James Shigeta, a prolific and pioneering Asian-American actor whose 50-year-career includes the movies “Die Hard” and “Flower Drum Song,” died in his sleep in Los Angeles on Monday, his agent said.
He was 81-years-old.
While he’s well-known for co-starring with Bruce Willis in 1988’s “Die Hard,” in which Shigeta played the executive Joseph Takagi, his work stretches across TV and film, and he is considered one of the first Asian-American actors to rise to prominence.
According to Variety, Shigeta was born in Hawaii and went on to study acting at New York University before joining the Marines. His big-screen debut came with the 1959 crime drama “The Crimson Kimono,” in which he played a detective named Joe Kojaku. The next year, the Golden Globes gave the actor the “new star of the year” award.
He went on to land notable roles in films like “Bridge to the Sun” (1961), “Midway” (1976), and the Oscar-nominated adaptation of the Rodgers and Hammerstein musical “Flower Drum Song” (1961). According to The Hollywood Reporter, Shigeta, who was also a singer, did all his own singing in that film. Younger generations were introduced to his voice in the 1998 animated movie “Mulan,” in which Shigeta played General Li.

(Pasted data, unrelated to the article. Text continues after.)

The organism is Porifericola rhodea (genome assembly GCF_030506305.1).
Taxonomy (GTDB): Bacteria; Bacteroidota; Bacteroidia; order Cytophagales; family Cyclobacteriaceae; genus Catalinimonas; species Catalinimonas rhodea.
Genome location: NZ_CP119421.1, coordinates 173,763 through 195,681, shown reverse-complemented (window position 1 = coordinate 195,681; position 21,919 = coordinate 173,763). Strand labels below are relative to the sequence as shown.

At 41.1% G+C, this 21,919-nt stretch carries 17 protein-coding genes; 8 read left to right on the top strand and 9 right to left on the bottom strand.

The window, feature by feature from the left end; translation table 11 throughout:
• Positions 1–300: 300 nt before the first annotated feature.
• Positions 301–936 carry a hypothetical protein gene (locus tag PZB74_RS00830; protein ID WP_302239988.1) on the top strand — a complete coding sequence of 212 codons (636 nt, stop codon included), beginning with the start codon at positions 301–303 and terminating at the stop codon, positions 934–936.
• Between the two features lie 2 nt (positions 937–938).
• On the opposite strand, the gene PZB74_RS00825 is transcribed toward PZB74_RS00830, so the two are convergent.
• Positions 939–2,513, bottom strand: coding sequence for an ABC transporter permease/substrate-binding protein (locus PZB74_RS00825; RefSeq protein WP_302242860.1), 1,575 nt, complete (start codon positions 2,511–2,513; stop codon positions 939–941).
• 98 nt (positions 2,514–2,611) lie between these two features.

The actor also carved a career for himself in the television industry, making appearances in series such as “Perry Mason,” “The Love Boat,” “Hawaii Five-O,” “Fantasy Island” and “Little House on the Prairie.”
His last credited role was in the 2009 comedy film, “The People I’ve Slept With.”